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abstract = "Background and Objectives: The neurotoxicity of lidocaine is not fully understood, and the primary lesion of lidocaine-induced spinal neurotoxicity has not been defined. Here we examine the effects of various concentrations of intrathecally administered lidocaine. Methods: Forty-seven Wistar rats received 20{\%}, 10{\%}, 7.5{\%}, 5{\%}, 3{\%}, or 0{\%} lidocaine dissolved in distilled water, or 25{\%} glucose solution via a chronically implanted intrathecal catheter. The spinal cord at L1, posterior and anterior roots, and cauda equina were dissected out 5 days later, sectioned, and prepared for light and electron microscopy. The effect of the agent on function was evaluated by movement of the hind limb (behavior test) and by sensory threshold (paw stimulation test). Another 7 rats were used to establish the precise locus of lesion within the posterior root after intrathecal 20{\%} lidocaine injection. Results: Rats treated with 10{\%} or 20{\%} lidocaine developed lesions both in the posterior roots and posterior columns, characterized by axonal degeneration. Rats injected with 7.5{\%} lidocaine developed degenerative lesions limited to the posterior roots. Lesions in the posterior roots were localized to the proximal portion of the roots. Injections of 5{\%} or less lidocaine did not cause any pathological changes. One of 5 rats receiving 20{\%} lidocaine showed hind-limb paralysis for 4 days, but the remaining 4 rats recovered within 4 days after drug injection. Rats injected with ≤10{\%} lidocaine were completely recovered within 4 hours. The threshold for paw stimulation was significantly decreased in rats injected with 20{\%} lidocaine. Conclusion: Our results suggest that spinal lidocaine neurotoxicity after supra-clinical concentrations of lidocaine is limited initially to the posterior roots at their entry to the spinal cord, and the extent and severity of the lesions are closely associated with lidocaine concentration. Unlike severe lesions in rats injected with 20{\%} lidocaine, mild lesions caused by lower concentrations may not manifest neurofunctional deficits.",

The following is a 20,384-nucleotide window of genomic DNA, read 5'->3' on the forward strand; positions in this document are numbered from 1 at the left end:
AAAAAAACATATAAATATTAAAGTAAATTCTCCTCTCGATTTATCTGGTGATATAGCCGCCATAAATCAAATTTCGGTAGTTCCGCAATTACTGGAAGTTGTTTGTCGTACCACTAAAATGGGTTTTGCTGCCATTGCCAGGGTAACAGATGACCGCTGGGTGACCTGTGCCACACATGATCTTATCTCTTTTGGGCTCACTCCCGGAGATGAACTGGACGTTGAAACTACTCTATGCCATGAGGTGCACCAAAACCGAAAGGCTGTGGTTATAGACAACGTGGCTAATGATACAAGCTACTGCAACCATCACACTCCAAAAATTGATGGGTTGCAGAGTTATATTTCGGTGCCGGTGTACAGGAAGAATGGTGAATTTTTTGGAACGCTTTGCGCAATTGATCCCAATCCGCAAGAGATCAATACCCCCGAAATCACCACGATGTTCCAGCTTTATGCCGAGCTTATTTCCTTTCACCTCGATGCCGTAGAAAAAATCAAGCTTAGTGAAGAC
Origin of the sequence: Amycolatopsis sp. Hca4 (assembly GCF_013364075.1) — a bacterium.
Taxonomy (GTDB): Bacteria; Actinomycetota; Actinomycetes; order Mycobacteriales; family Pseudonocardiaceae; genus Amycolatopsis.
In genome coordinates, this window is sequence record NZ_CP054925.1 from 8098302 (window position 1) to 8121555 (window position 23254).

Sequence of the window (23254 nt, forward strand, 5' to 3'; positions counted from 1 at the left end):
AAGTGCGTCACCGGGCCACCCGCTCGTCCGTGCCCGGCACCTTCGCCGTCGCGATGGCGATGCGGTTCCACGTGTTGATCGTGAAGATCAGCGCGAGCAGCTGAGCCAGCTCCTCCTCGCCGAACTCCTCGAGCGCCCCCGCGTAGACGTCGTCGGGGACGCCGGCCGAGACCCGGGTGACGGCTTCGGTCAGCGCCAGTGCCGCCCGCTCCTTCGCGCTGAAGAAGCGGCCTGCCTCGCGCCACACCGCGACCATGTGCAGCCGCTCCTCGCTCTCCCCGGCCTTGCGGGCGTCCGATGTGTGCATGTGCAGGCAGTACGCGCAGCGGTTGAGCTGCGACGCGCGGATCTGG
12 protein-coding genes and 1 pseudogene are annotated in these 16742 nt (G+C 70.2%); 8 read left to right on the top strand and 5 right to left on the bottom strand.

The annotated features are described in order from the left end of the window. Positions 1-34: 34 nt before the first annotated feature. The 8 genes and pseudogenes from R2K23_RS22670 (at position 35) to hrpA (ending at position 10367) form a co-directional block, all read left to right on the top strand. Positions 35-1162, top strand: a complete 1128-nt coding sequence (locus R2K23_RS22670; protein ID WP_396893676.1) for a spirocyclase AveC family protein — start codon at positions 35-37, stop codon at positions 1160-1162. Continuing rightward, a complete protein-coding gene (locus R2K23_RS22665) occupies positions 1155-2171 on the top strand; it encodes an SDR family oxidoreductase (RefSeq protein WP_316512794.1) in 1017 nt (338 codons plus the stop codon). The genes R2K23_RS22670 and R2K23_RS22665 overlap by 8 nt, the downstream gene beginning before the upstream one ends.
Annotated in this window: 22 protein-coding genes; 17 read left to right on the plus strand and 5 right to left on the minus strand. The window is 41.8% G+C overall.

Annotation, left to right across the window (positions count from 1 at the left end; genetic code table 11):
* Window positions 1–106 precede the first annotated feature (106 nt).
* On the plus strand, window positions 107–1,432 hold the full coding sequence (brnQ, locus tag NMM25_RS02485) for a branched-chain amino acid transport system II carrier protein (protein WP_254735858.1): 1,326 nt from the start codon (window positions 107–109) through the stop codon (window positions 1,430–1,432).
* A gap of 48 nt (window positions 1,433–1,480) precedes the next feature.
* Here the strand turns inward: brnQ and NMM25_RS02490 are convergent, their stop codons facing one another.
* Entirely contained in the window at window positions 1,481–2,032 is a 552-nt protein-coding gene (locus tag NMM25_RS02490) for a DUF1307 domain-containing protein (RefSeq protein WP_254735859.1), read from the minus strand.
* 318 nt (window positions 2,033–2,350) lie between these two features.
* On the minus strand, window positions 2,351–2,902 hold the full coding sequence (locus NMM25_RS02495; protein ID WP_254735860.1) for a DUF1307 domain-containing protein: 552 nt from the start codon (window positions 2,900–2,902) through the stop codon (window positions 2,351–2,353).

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AU - Hoka, Sumio

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AB - Background and Objectives: The neurotoxicity of lidocaine is not fully understood, and the primary lesion of lidocaine-induced spinal neurotoxicity has not been defined. Here we examine the effects of various concentrations of intrathecally administered lidocaine. Methods: Forty-seven Wistar rats received 20%, 10%, 7.5%, 5%, 3%, or 0% lidocaine dissolved in distilled water, or 25% glucose solution via a chronically implanted intrathecal catheter. The spinal cord at L1, posterior and anterior roots, and cauda equina were dissected out 5 days later, sectioned, and prepared for light and electron microscopy. The effect of the agent on function was evaluated by movement of the hind limb (behavior test) and by sensory threshold (paw stimulation test). Another 7 rats were used to establish the precise locus of lesion within the posterior root after intrathecal 20% lidocaine injection. Results: Rats treated with 10% or 20% lidocaine developed lesions both in the posterior roots and posterior columns, characterized by axonal degeneration. Rats injected with 7.5% lidocaine developed degenerative lesions limited to the posterior roots. Lesions in the posterior roots were localized to the proximal portion of the roots. Injections of 5% or less lidocaine did not cause any pathological changes. One of 5 rats receiving 20% lidocaine showed hind-limb paralysis for 4 days, but the remaining 4 rats recovered within 4 days after drug injection. Rats injected with ≤10% lidocaine were completely recovered within 4 hours. The threshold for paw stimulation was significantly decreased in rats injected with 20% lidocaine. Conclusion: Our results suggest that spinal lidocaine neurotoxicity after supra-clinical concentrations of lidocaine is limited initially to the posterior roots at their entry to the spinal cord, and the extent and severity of the lesions are closely associated with lidocaine concentration. Unlike severe lesions in rats injected with 20% lidocaine, mild lesions caused by lower concentrations may not manifest neurofunctional deficits.